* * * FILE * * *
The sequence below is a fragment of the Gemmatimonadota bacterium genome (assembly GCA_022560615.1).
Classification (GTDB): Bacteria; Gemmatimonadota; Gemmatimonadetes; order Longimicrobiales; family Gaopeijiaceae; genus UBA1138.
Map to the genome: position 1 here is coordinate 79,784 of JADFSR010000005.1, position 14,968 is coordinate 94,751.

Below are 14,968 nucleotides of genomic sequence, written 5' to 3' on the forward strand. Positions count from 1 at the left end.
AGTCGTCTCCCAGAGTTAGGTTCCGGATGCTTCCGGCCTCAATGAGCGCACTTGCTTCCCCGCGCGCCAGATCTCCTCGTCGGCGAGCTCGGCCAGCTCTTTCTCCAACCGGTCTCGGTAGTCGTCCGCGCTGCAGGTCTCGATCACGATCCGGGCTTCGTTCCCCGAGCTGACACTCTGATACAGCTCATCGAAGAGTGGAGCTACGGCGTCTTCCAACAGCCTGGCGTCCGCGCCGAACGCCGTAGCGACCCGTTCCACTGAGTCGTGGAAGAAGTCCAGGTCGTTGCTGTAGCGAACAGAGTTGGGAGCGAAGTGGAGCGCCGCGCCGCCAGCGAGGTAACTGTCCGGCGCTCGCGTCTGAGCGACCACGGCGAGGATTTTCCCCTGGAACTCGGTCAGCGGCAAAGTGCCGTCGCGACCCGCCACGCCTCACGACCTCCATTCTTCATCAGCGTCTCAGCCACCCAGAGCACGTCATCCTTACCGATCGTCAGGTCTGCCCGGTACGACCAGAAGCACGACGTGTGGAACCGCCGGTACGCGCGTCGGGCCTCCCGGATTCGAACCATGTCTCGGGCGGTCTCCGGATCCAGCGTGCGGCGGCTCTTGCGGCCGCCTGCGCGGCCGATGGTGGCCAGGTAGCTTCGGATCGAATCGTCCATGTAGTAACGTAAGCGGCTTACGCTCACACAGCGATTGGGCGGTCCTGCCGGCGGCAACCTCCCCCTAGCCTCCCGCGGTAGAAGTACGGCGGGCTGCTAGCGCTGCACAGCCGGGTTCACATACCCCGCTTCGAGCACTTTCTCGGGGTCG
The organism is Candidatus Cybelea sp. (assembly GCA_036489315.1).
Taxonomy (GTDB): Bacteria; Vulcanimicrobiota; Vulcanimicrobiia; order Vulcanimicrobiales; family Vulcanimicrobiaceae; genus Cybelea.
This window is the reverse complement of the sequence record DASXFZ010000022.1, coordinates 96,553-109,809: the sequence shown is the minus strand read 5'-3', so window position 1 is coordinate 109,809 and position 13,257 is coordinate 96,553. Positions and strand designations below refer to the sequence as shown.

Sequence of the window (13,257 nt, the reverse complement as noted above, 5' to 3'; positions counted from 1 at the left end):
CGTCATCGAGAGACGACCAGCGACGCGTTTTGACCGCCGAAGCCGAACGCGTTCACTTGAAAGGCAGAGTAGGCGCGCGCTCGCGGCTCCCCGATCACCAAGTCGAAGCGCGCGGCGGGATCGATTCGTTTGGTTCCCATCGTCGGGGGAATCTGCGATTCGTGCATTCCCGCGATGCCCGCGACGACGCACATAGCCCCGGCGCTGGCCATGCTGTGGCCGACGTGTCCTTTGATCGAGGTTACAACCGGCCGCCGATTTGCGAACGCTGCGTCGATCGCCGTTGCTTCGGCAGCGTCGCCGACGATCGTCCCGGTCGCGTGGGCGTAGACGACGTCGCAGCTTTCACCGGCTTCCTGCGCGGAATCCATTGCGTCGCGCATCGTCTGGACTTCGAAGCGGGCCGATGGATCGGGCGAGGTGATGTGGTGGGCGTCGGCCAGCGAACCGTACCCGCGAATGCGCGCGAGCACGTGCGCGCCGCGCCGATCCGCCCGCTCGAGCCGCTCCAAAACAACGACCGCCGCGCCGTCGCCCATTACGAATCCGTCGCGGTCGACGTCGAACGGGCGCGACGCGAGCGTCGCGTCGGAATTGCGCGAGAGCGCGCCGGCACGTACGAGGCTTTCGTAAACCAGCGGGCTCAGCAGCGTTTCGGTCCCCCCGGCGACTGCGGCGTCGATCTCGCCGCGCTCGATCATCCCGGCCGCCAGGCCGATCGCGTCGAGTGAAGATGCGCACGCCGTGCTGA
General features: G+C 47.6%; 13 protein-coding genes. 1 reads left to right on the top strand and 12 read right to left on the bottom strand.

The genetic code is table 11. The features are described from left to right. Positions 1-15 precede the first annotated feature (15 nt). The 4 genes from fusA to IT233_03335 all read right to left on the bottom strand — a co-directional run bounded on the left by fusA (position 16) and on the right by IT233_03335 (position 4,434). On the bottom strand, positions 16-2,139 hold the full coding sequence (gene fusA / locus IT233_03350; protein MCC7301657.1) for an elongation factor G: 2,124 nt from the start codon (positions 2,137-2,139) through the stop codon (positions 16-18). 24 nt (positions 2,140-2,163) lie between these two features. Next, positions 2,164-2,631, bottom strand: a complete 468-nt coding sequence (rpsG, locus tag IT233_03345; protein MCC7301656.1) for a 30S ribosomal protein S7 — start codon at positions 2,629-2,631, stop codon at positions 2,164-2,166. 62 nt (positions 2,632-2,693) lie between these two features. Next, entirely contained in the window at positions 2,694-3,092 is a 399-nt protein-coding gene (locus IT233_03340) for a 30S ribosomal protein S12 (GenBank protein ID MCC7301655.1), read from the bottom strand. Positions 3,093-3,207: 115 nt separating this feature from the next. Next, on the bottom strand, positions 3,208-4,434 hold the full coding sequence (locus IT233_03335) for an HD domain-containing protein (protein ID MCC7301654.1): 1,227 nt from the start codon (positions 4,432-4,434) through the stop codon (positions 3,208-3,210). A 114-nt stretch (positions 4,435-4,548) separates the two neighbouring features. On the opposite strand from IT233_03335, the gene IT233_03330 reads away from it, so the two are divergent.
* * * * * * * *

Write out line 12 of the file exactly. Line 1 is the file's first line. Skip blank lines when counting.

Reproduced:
The genetic code is table 11. The features are described from left to right. Positions 1-15 precede the first annotated feature (15 nt). The 4 genes from fusA to IT233_03335 all read right to left on the bottom strand — a co-directional run bounded on the left by fusA (position 16) and on the right by IT233_03335 (position 4,434). On the bottom strand, positions 16-2,139 hold the full coding sequence (gene fusA / locus IT233_03350; protein MCC7301657.1) for an elongation factor G: 2,124 nt from the start codon (positions 2,137-2,139) through the stop codon (positions 16-18). 24 nt (positions 2,140-2,163) lie between these two features. Next, positions 2,164-2,631, bottom strand: a complete 468-nt coding sequence (rpsG, locus tag IT233_03345; protein MCC7301656.1) for a 30S ribosomal protein S7 — start codon at positions 2,629-2,631, stop codon at positions 2,164-2,166. 62 nt (positions 2,632-2,693) lie between these two features. Next, entirely contained in the window at positions 2,694-3,092 is a 399-nt protein-coding gene (locus IT233_03340) for a 30S ribosomal protein S12 (GenBank protein ID MCC7301655.1), read from the bottom strand. Positions 3,093-3,207: 115 nt separating this feature from the next. Next, on the bottom strand, positions 3,208-4,434 hold the full coding sequence (locus IT233_03335) for an HD domain-containing protein (protein ID MCC7301654.1): 1,227 nt from the start codon (positions 4,432-4,434) through the stop codon (positions 3,208-3,210). A 114-nt stretch (positions 4,435-4,548) separates the two neighbouring features. On the opposite strand from IT233_03335, the gene IT233_03330 reads away from it, so the two are divergent.